William Shatner says "Star Trek" is better than "Star Wars" (video)

William Shatner made his name as leader of the "Star Trek" television series in the 1960s. The "Star Wars" movie series, begun in the 1970s, does not impress William Shatner.

William Shatner believes without "Star Trek," there would not have been any "Star Wars."

In a video released online by the actor last week, Shatner said while "Star Trek" dealt with human relationships, "Star Wars was special effects....was [Lucasfilm visual effects company Industrial Light & Magic] at its best."

"Star Trek," the television series created by Gene Roddenberry, was originally broadcast on NBC beginning in 1966.

A short-lived animated series, four other live-action television programs, and nine feature films make up the "Star Trek" library.

"Star Wars," created by George Lucas, first came to movie theaters in 1977. The "Star Wars" movies became known as a franchise and broke new ground with their merchandising tie-ins, a business model that has been replicated on every blockbuster film since. Only the Harry Potter and James Bond films have been more lucrative as a series.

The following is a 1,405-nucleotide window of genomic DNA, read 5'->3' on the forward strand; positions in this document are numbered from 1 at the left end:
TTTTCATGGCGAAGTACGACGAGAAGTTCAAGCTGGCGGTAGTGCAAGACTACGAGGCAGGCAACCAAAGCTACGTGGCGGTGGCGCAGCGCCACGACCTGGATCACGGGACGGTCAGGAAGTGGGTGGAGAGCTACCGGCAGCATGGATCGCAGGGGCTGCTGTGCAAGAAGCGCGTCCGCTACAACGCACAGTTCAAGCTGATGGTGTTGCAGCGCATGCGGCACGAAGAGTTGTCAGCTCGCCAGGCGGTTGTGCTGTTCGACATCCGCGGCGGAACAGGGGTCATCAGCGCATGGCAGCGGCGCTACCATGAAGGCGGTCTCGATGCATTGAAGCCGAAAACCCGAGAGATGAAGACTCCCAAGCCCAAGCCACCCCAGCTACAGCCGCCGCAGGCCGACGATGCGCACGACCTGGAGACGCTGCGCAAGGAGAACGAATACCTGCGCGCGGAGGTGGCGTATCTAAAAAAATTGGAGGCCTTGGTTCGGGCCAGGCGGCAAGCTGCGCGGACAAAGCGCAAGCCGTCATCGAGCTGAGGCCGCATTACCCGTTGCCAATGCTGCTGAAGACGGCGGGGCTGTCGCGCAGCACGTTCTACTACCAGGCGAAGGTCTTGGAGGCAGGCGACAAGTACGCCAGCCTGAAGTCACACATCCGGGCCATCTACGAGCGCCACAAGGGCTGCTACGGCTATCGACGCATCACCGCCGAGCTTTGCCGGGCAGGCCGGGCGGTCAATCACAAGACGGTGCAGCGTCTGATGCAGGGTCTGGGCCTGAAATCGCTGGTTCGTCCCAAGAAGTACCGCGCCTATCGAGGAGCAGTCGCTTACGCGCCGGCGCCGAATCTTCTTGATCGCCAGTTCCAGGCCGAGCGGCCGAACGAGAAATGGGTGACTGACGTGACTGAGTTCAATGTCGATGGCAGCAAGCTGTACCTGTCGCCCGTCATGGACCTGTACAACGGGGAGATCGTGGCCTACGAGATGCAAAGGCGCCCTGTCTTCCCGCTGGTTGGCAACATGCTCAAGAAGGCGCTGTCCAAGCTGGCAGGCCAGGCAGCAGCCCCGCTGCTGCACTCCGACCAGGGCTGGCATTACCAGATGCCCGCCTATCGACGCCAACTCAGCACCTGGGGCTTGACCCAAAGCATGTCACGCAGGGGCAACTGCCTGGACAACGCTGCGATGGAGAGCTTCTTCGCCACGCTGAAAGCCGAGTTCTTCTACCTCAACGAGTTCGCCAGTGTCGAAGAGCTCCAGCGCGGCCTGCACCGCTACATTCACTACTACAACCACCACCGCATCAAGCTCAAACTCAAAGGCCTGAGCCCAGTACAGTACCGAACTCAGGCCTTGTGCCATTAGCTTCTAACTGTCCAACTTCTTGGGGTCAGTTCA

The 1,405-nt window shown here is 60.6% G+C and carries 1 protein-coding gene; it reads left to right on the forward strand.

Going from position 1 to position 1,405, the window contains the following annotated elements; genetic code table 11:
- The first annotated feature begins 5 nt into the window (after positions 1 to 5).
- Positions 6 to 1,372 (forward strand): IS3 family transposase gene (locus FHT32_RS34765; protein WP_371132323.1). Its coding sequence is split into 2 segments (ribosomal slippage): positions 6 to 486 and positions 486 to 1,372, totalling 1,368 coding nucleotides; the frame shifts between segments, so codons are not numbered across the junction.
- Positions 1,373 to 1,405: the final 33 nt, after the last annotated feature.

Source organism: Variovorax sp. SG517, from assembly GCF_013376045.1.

While the acting style and dialogue of "Star Trek" bordered on the erudite, "Star Wars" appealed to broader tastes with its archetypal good guys and bad guys. It also drew from traditions of knighthood and chivalry, and contained spiritual themes with its mysterious Force. Yet another classic movie metaphor was employed with the space dogfights, modeled after World War II films.

Perhaps the clearest legacy of "Star Trek" to "Star Wars" were the diverse and fascinatingly formed aliens, limited only by the imagination of the makeup department, and, later, CGI animators.

But, in Shatner's mind, "Star Wars" was 'derivative' of "Star Trek," and therefore the better of the two.

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